Employees who don’t show up for work wreak havoc with productivity. That’s why you have an attendance policy and punish violators.
You know you can’t go easy on one person for attendance problems and come down hard on another for the same offense—especially if he or she belongs to a protected class. But, as the following case shows, courts will conclude a discipline process wasn’t discriminatory if you can show that tardiness or affected important work goals, such as productivity.
Recent case: Wesley Greene, who is black, had a habit of arriving late—or not showing up at all—to his job at the U.S. Postal Service. Because most sorting work occurs in the morning, it is especially important for all employees to be ready and able to work then.
During one three-month period, Greene was late or a no-show 26 times. The Postal Service fired him for violating its attendance policy. Greene sued, claiming that a white employee also violated the attendance policy 26 times during the same three months but wasn’t fired. But managers said that situation was different because the white employee always arrived at work on time. His attendance problem revolved around habitually returning late from lunch. Supervisors said those late returns didn’t interfere with postal operations, while Greene’s did.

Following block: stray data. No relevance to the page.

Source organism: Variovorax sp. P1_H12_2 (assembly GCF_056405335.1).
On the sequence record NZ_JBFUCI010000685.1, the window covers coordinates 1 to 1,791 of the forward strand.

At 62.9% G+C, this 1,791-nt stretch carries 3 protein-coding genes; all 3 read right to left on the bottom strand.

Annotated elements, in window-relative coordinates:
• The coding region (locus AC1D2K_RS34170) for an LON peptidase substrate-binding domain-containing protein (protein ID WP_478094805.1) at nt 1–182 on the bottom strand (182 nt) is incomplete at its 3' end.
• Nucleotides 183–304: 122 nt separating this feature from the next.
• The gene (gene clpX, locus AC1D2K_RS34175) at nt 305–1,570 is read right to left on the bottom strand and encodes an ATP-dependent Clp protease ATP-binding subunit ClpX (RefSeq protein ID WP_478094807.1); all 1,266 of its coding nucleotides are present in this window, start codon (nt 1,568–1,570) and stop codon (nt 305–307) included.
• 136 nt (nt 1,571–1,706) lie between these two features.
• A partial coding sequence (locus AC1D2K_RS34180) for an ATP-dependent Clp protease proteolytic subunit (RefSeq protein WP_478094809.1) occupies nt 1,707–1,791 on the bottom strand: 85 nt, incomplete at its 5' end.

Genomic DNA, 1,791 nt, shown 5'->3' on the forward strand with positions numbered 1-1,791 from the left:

The court bought the Postal Service’s reasoning and dismissed the lawsuit. The white employee and Greene hadn’t committed the same rule violation, and therefore one could be punished more harshly than the other. (Greene v. Potter, No. 06-30953, 5th Cir., 2007)
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